In the accessories of the Bandai Pippin, the Apple console, the floppy drive remains rather rare. A French reader who had one loaned it to me for a test on this blog. I took the opportunity to clone the card.
The floppy drive in question, which is optional in Japan (and not released in the United States), is to be placed under the console and read the 3.5-inch disks of 1.44 MB. Flat enough, it fits perfectly under the console: the feet are stuck in a support and a clip on the back fixes it all. The drive passes through the extension slot under the console, protected by a cache. On the player side, there is a male connector, similar to that of a PCI card. On the console side, there is obviously a female connector. Internally, it’s pretty empty: a classic Apple floppy drive with its 20-pin connector and a small passive PCB. Actually, the console contains the controller and the connector is only used to transfer the signals. It is also used in the same way for PCI or SCSI adapters.
The floppy drive does not have an eject button, the games themselves have to handle this point cleanly. We still find a hole for a trombone. I do not know the exact list of games compatible with the floppy drive: this is usually mentioned on the box but I only own a few. So I tried empirically some tests: run a game and check if it was running the drive or if it offered backup options. Here are some examples with screenshots.
Under macOS Sierra
Thing to know is that Pippin games only understands the HFS, Apple’s old file system. Officially, Sierra cannot even read it any longer (in practice, it’s fine) and it is obviously impossible to write on a floppy disk without going through an old OS (Leopard at worst). The Pippin handles the 1.44MB floppy disks without any problems, so any USB floppy drive should be enough to retrieve the contents of the floppy disks.
Gundam Virtual Modeler Light
In this “game”, you can literally build a Gundam. The render takes a little time (like, several minutes) and the program supports the floppy disk drive but also the MO drive of the console. It saves the images as a file for the program itself or as PICT images (the format of the Macs of the time). Be careful to eject the floppy disk from the program.
Racing Days is quite peculiar: it allows to customize your vehicle with a small editor that resembles MS Paint and save everything on the diskette. The reloading of the data is a bit special, especially if you have drawn on the original Racing GT R. In theory, you have to put the floppy disk on, change the car and go back to the one that has been modified. In practice, perhaps because I do not use the original CD, it crashes the game every time. Silly bonus, it does not eject the floppy disk.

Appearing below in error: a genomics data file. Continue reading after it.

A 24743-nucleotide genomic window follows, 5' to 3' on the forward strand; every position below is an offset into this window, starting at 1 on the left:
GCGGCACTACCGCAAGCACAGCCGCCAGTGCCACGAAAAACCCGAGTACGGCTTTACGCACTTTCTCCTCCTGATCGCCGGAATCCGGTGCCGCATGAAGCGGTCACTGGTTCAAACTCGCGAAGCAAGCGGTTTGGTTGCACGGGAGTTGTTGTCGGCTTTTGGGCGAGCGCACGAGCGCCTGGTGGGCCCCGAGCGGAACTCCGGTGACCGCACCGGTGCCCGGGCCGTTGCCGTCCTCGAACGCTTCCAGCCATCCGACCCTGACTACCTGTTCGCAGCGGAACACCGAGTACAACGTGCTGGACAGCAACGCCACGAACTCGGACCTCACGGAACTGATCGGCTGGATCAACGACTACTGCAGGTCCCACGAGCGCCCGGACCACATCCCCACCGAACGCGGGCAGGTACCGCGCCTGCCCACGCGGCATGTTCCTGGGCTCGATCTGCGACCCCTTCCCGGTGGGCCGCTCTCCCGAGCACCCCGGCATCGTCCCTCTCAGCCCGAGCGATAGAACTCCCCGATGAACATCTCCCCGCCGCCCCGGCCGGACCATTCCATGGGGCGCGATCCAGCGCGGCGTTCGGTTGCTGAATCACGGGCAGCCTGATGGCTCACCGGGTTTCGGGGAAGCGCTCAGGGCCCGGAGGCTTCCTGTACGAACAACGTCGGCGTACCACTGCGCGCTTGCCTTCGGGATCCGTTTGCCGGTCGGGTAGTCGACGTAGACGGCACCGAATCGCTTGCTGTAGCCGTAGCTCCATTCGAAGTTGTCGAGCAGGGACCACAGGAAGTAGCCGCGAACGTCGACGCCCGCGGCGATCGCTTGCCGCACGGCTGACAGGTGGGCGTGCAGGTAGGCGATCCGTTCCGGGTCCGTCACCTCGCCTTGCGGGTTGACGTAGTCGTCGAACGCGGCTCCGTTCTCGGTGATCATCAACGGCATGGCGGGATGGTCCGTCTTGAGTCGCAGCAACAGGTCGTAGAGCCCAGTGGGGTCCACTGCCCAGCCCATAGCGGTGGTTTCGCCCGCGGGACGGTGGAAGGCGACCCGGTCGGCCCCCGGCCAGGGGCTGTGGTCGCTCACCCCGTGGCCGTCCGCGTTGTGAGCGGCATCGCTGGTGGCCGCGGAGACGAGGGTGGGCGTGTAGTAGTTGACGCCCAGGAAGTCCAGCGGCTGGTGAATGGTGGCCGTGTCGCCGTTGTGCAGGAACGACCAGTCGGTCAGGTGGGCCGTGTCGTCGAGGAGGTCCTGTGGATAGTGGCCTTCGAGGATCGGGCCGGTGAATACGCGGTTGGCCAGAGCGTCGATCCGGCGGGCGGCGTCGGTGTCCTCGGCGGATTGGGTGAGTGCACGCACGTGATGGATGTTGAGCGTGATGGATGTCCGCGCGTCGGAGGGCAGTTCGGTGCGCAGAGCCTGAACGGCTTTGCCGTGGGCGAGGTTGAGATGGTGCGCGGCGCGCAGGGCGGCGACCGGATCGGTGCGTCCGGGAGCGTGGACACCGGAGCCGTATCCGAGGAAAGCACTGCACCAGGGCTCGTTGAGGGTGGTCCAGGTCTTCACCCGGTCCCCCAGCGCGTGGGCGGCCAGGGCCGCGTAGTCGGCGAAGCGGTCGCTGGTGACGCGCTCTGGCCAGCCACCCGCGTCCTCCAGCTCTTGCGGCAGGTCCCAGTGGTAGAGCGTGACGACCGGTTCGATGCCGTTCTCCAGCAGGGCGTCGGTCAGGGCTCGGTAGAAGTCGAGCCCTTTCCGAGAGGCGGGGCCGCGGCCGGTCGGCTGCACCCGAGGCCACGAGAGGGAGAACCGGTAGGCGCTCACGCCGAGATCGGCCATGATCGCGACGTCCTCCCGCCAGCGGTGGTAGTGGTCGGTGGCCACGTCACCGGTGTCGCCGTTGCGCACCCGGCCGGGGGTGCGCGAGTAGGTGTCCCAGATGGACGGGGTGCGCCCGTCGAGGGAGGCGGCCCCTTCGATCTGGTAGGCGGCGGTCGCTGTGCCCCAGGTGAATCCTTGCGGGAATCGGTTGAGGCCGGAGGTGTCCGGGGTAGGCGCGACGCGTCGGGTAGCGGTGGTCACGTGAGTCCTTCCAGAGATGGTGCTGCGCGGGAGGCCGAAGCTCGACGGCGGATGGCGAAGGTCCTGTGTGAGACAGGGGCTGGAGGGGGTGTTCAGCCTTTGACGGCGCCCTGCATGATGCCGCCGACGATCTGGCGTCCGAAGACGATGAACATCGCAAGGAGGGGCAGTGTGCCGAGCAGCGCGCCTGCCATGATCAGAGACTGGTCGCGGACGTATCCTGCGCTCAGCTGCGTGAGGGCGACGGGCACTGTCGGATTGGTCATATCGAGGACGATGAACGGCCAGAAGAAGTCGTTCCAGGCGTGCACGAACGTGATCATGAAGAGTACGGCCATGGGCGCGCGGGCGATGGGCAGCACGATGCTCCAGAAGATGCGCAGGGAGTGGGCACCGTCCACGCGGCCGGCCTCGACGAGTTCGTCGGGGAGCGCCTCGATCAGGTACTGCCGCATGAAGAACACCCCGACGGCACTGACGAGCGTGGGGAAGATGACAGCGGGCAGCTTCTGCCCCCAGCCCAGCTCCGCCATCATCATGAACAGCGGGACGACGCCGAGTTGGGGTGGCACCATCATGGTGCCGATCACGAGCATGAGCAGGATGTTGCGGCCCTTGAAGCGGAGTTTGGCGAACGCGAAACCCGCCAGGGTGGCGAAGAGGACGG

The Japanese version of TV Works (2.1), as well as the American version (3.0) supports the floppy drive. It is possible to save the images and text on it. I advise you to quit the program properly to eject the floppy disk to be sure to write correctly on it. Both versions offer direct compatibility and open the same files (although encoding can cause problems with the Japanese version). TV Works can even open PICT images saved by other softwares.
Ultraman Anime Designer
This “game” consists in putting up pretty images of Ultraman, a Bandai hero. It allows to save on the floppy disk, in proprietary format or in PICT format. It offers “Mac OS” menus that allow you to easily understand commands with shortcuts (convenient).
Dragon Ball Z Anime Designer
The same program with images of Dragon Ball Z and less menus. The interface is in Japanese on the Pippin (rather oddly, it passes in English on a Mac) and offers the same data backup functions. It is also possible to print. The game is saved with Japanese characters, so it ends with a bizarre result with a Mac OS in English or French.
Shockwave saves the player and his data on a floppy disk and allows to retrieve the data from another device (Pippin or Mac).